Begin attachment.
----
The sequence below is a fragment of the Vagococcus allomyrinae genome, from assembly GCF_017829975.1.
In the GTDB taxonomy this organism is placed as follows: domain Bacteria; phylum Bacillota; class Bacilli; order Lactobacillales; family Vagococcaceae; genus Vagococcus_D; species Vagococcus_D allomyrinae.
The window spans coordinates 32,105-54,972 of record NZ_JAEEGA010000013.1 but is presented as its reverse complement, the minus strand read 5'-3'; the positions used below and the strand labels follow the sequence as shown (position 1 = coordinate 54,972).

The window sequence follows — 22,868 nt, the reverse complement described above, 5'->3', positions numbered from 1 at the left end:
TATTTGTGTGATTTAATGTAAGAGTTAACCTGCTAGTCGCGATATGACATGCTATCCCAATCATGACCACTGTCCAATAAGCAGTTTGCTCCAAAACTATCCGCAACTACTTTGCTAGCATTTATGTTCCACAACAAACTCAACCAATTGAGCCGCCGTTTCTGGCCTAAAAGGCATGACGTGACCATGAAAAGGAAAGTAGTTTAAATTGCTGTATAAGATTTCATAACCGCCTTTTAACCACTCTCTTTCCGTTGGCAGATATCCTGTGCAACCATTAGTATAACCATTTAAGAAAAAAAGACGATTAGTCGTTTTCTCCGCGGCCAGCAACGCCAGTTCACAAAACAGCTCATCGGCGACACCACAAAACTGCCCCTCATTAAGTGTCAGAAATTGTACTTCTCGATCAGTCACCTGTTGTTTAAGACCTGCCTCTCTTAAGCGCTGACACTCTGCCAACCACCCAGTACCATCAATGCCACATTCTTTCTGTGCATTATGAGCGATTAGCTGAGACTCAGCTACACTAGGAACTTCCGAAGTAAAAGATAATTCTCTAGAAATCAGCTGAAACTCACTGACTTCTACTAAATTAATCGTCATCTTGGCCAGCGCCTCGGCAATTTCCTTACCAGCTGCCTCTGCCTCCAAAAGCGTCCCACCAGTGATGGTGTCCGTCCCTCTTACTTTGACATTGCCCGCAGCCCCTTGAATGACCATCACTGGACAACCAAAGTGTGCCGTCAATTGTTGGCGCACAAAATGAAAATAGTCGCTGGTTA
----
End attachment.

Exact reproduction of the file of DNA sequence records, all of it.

The sequence below is a fragment of the Vagococcus allomyrinae genome, from assembly GCF_017829975.1.
In the GTDB taxonomy this organism is placed as follows: domain Bacteria; phylum Bacillota; class Bacilli; order Lactobacillales; family Vagococcaceae; genus Vagococcus_D; species Vagococcus_D allomyrinae.
The window spans coordinates 32,105-54,972 of record NZ_JAEEGA010000013.1 but is presented as its reverse complement, the minus strand read 5'-3'; the positions used below and the strand labels follow the sequence as shown (position 1 = coordinate 54,972).

The window sequence follows — 22,868 nt, the reverse complement described above, 5'->3', positions numbered from 1 at the left end:
TATTTGTGTGATTTAATGTAAGAGTTAACCTGCTAGTCGCGATATGACATGCTATCCCAATCATGACCACTGTCCAATAAGCAGTTTGCTCCAAAACTATCCGCAACTACTTTGCTAGCATTTATGTTCCACAACAAACTCAACCAATTGAGCCGCCGTTTCTGGCCTAAAAGGCATGACGTGACCATGAAAAGGAAAGTAGTTTAAATTGCTGTATAAGATTTCATAACCGCCTTTTAACCACTCTCTTTCCGTTGGCAGATATCCTGTGCAACCATTAGTATAACCATTTAAGAAAAAAAGACGATTAGTCGTTTTCTCCGCGGCCAGCAACGCCAGTTCACAAAACAGCTCATCGGCGACACCACAAAACTGCCCCTCATTAAGTGTCAGAAATTGTACTTCTCGATCAGTCACCTGTTGTTTAAGACCTGCCTCTCTTAAGCGCTGACACTCTGCCAACCACCCAGTACCATCAATGCCACATTCTTTCTGTGCATTATGAGCGATTAGCTGAGACTCAGCTACACTAGGAACTTCCGAAGTAAAAGATAATTCTCTAGAAATCAGCTGAAACTCACTGACTTCTACTAAATTAATCGTCATCTTGGCCAGCGCCTCGGCAATTTCCTTACCAGCTGCCTCTGCCTCCAAAAGCGTCCCACCAGTGATGGTGTCCGTCCCTCTTACTTTGACATTGCCCGCAGCCCCTTGAATGACCATCACTGGACAACCAAAGTGTGCCGTCAATTGTTGGCGCACAAAATGAAAATAGTCGCTGGTTA